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The Signs I Was Experiencing Postpartum PTSD After an Emergency C-Section

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April 23, 2020, at 2:14 p.m., my youngest daughter, Morgan, was born via emergency cesarean section at 37 weeks gestation. I had high blood pressure at the end of my pregnancy, which started to affect my vision and in turn also Morgan’s growth. She dropped to only the third percentile. 

• What is PTSD?

Eight days later, we were all home together after a NICU stay, and it should’ve been a happy time. Except I wasn’t happy, nor was I sad, mad; I wasn’t anything. I couldn’t feel a thing emotionally. 

The only thing I could focus on was my increase in worry. I started to become obsessive over the thought that I could be ripped away from my children and they would grow up motherless due to my impending doom. 

Each morning that I woke up I would have this huge weight on my shoulders, and it felt like I was waiting for my death to happen. I laid in bed motionless and in fear 24 hours per day, only getting up to take care of my baby.

My personal hygiene went to the wayside (and anyone who knows me knows that I pride myself on this), my boyfriend had to remind me to eat because I stopped doing that, my oldest son would come in and tell me he missed me, and all I could do was stare off into space. I was hearing what everyone was saying but I was stuck, and I didn’t know how to move forward.

Every time I would close my eyes, I was brought back to April 23rd, the exact moment my baby was laid on my chest. I kept picturing and hearing the nurses say, while grabbing my daughter from me moments later, that her breathing wasn’t quite right. And then, when I was wheeled up to my room, being told that she was going to be taken by ambulance to the children’s hospital 30 minutes away, and I couldn’t go with her. They said I could hold her for no more than a minute.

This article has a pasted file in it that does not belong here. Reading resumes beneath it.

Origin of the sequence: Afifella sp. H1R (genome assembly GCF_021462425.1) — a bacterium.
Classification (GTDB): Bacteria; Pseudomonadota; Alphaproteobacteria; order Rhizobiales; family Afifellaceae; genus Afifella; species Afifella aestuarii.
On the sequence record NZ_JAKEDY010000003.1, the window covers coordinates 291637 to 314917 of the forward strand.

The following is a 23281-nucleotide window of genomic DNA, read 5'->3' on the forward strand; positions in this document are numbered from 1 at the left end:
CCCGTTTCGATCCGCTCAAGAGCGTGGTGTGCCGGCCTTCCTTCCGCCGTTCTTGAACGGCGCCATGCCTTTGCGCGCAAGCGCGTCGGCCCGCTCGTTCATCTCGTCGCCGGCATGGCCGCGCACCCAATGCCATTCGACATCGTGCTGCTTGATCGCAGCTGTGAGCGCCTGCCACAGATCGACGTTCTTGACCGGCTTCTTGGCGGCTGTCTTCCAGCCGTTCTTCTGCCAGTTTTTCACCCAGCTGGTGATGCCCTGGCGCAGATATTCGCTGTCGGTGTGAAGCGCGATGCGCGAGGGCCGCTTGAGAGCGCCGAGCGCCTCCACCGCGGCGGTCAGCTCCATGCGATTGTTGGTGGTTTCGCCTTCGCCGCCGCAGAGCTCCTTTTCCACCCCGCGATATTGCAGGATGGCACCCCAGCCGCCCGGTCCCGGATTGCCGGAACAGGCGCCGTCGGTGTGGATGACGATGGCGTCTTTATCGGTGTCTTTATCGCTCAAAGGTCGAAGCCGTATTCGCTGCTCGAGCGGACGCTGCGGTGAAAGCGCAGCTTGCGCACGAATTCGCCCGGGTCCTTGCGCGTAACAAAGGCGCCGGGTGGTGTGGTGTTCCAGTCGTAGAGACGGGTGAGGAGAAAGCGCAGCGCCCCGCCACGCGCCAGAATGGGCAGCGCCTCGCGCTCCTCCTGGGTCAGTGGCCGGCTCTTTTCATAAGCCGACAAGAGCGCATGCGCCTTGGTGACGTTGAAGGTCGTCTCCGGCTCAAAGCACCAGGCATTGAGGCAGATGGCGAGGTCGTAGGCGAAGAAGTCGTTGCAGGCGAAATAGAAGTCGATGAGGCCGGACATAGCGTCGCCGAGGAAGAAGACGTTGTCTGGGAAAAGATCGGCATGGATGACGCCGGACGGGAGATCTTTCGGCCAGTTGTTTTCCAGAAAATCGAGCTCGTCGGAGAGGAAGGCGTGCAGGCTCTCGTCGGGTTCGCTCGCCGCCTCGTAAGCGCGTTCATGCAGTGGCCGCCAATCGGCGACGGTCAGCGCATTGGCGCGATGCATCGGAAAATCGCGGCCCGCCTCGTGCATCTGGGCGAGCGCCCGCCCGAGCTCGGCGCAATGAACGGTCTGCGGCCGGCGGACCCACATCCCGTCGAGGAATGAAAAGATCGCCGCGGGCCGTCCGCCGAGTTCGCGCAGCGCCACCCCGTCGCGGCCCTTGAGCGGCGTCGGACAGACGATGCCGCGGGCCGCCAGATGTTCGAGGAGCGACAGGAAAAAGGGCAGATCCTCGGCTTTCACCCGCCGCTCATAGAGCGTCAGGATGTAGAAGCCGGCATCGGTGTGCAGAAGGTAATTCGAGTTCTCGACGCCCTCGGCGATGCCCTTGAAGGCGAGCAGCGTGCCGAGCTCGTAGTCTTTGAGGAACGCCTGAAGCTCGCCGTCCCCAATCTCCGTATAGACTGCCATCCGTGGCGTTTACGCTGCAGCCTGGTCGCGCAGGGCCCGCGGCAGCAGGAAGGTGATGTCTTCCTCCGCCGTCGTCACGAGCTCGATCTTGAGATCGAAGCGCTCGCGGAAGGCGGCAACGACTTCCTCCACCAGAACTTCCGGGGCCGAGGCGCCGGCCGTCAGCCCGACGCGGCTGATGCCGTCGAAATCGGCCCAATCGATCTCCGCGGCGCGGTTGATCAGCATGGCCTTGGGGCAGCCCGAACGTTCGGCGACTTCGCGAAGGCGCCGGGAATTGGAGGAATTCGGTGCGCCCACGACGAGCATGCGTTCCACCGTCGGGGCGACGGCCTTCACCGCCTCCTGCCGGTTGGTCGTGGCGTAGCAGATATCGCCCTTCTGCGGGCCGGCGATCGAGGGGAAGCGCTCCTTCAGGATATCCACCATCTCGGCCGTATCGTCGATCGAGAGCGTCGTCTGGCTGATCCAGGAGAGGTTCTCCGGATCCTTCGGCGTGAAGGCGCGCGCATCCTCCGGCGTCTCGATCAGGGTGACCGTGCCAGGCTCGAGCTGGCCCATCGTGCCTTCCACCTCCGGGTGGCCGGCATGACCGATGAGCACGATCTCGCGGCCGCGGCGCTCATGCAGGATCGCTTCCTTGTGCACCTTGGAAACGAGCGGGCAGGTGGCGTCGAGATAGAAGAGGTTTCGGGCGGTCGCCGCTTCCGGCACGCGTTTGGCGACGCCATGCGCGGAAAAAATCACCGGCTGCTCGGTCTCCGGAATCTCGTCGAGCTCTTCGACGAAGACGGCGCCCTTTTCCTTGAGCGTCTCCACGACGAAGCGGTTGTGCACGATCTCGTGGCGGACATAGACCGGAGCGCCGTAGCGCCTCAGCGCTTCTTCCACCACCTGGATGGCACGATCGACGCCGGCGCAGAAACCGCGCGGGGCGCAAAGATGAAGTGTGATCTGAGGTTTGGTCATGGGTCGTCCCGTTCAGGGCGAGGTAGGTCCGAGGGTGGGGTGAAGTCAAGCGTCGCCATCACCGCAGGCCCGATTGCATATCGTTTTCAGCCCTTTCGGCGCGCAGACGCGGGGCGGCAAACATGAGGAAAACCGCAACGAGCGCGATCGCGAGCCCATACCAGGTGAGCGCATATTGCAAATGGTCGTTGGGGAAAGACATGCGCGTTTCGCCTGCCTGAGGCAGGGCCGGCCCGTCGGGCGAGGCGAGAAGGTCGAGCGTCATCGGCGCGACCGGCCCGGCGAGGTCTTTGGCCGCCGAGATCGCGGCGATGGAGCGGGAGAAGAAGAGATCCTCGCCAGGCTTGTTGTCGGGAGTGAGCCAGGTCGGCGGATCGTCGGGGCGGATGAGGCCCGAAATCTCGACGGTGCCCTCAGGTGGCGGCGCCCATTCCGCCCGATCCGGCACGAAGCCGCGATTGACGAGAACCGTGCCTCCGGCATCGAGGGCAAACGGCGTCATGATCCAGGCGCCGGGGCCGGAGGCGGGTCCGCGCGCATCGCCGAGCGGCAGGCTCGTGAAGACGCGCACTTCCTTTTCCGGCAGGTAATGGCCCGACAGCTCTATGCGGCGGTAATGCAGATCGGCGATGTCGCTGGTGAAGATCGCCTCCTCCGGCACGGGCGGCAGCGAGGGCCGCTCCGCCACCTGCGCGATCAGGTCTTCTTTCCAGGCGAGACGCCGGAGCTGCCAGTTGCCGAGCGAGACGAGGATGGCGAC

As a mom, it is ingrained in us that we are supposed to protect our babies, nurture them and bond with them. And I felt like I didn’t do any of those things for Morgan.

It wasn’t until almost two months later, my oldest daughter Lily woke me up in the middle of the night. She kept poking me, and I said to her: “Hunny, your daddy is right there. Let me wake him up for you so he can help you.” That was my wake-up call. That was the moment I knew I needed help, and that I wasn’t OK. I have three kids; I was so worried about dying that I wasn’t living in the moment or being there for anyone.

I called my OB-GYN and told her right away that I thought I was losing it. She said to me, “Lindsay, you’re not losing it. I’m pretty sure you have post-traumatic stress disorder (PTSD). This can happen when you have an emergency surgery that ends with your child in the NICU.”

 And from that moment on, I felt relief. I wasn’t alone, this happened to other moms too, and nothing I did caused this. This was my brain’s natural reaction to the stress my body went through when I thought there was a chance I could lose my baby girl.

I’ve been receiving therapy and medication for several months now. I’m not 100% better; I still have moments, sometimes many. But I’m back to being a mom for my kids, and I’m living again. 

Pregnancy and childbirth are often portrayed as this seemingly easy thing that occurs, and once the baby is born, everyone bounces back to “normal.” That doesn’t always happen. 

I want every single mom to know that there is help for you out there if you’re struggling. You’re not alone, and it can and will get better.

My daughter is now four months old and is thriving.

photo of contributor's daughter lying on blanket on grass in front of flowers

Images via contributor

Originally published: September 18, 2020
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